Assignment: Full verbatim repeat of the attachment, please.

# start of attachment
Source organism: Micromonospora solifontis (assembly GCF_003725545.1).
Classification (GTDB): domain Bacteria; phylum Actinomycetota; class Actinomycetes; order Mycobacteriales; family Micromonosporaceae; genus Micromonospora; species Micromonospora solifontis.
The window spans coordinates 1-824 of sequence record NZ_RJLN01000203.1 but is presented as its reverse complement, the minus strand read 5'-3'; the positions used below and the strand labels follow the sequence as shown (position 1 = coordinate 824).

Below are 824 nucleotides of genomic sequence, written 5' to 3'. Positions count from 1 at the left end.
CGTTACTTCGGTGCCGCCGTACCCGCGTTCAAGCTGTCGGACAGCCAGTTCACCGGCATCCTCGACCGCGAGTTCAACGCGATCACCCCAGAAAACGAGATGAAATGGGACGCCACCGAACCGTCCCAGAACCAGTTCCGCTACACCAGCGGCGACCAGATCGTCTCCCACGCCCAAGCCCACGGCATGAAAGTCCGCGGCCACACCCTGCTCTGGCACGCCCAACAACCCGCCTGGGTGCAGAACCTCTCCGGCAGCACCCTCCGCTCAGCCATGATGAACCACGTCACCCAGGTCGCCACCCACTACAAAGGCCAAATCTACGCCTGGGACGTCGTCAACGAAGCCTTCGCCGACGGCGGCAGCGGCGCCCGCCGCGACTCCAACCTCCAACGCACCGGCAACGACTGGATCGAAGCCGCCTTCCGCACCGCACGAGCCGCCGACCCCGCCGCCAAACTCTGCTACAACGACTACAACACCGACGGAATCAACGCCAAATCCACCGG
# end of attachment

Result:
Source organism: Micromonospora solifontis (assembly GCF_003725545.1).
Classification (GTDB): domain Bacteria; phylum Actinomycetota; class Actinomycetes; order Mycobacteriales; family Micromonosporaceae; genus Micromonospora; species Micromonospora solifontis.
The window spans coordinates 1-824 of sequence record NZ_RJLN01000203.1 but is presented as its reverse complement, the minus strand read 5'-3'; the positions used below and the strand labels follow the sequence as shown (position 1 = coordinate 824).

Below are 824 nucleotides of genomic sequence, written 5' to 3'. Positions count from 1 at the left end.
CGTTACTTCGGTGCCGCCGTACCCGCGTTCAAGCTGTCGGACAGCCAGTTCACCGGCATCCTCGACCGCGAGTTCAACGCGATCACCCCAGAAAACGAGATGAAATGGGACGCCACCGAACCGTCCCAGAACCAGTTCCGCTACACCAGCGGCGACCAGATCGTCTCCCACGCCCAAGCCCACGGCATGAAAGTCCGCGGCCACACCCTGCTCTGGCACGCCCAACAACCCGCCTGGGTGCAGAACCTCTCCGGCAGCACCCTCCGCTCAGCCATGATGAACCACGTCACCCAGGTCGCCACCCACTACAAAGGCCAAATCTACGCCTGGGACGTCGTCAACGAAGCCTTCGCCGACGGCGGCAGCGGCGCCCGCCGCGACTCCAACCTCCAACGCACCGGCAACGACTGGATCGAAGCCGCCTTCCGCACCGCACGAGCCGCCGACCCCGCCGCCAAACTCTGCTACAACGACTACAACACCGACGGAATCAACGCCAAATCCACCGG